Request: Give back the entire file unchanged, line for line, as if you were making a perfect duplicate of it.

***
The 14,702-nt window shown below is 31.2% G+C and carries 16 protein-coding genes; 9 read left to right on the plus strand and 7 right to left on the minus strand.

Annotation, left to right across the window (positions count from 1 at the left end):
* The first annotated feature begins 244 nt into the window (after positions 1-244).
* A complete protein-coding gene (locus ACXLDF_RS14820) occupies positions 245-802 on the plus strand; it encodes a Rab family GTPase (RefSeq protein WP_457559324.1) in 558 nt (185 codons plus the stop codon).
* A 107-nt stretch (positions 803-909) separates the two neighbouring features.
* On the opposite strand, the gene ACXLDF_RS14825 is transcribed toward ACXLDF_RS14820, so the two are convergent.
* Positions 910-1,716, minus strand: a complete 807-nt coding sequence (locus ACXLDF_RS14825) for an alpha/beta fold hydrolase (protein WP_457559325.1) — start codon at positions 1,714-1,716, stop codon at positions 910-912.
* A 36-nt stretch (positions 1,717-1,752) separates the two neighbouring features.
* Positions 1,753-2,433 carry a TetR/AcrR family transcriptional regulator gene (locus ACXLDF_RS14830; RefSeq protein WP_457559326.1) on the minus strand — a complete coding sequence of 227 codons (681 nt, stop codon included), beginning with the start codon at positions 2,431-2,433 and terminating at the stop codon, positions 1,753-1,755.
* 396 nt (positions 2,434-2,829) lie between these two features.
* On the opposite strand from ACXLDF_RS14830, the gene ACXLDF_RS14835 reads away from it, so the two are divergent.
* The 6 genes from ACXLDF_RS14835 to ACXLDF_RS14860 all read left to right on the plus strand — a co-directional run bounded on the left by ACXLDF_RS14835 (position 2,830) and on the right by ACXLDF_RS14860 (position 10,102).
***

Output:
The 14,702-nt window shown below is 31.2% G+C and carries 16 protein-coding genes; 9 read left to right on the plus strand and 7 right to left on the minus strand.

Annotation, left to right across the window (positions count from 1 at the left end):
* The first annotated feature begins 244 nt into the window (after positions 1-244).
* A complete protein-coding gene (locus ACXLDF_RS14820) occupies positions 245-802 on the plus strand; it encodes a Rab family GTPase (RefSeq protein WP_457559324.1) in 558 nt (185 codons plus the stop codon).
* A 107-nt stretch (positions 803-909) separates the two neighbouring features.
* On the opposite strand, the gene ACXLDF_RS14825 is transcribed toward ACXLDF_RS14820, so the two are convergent.
* Positions 910-1,716, minus strand: a complete 807-nt coding sequence (locus ACXLDF_RS14825) for an alpha/beta fold hydrolase (protein WP_457559325.1) — start codon at positions 1,714-1,716, stop codon at positions 910-912.
* A 36-nt stretch (positions 1,717-1,752) separates the two neighbouring features.
* Positions 1,753-2,433 carry a TetR/AcrR family transcriptional regulator gene (locus ACXLDF_RS14830; RefSeq protein WP_457559326.1) on the minus strand — a complete coding sequence of 227 codons (681 nt, stop codon included), beginning with the start codon at positions 2,431-2,433 and terminating at the stop codon, positions 1,753-1,755.
* 396 nt (positions 2,434-2,829) lie between these two features.
* On the opposite strand from ACXLDF_RS14830, the gene ACXLDF_RS14835 reads away from it, so the two are divergent.
* The 6 genes from ACXLDF_RS14835 to ACXLDF_RS14860 all read left to right on the plus strand — a co-directional run bounded on the left by ACXLDF_RS14835 (position 2,830) and on the right by ACXLDF_RS14860 (position 10,102).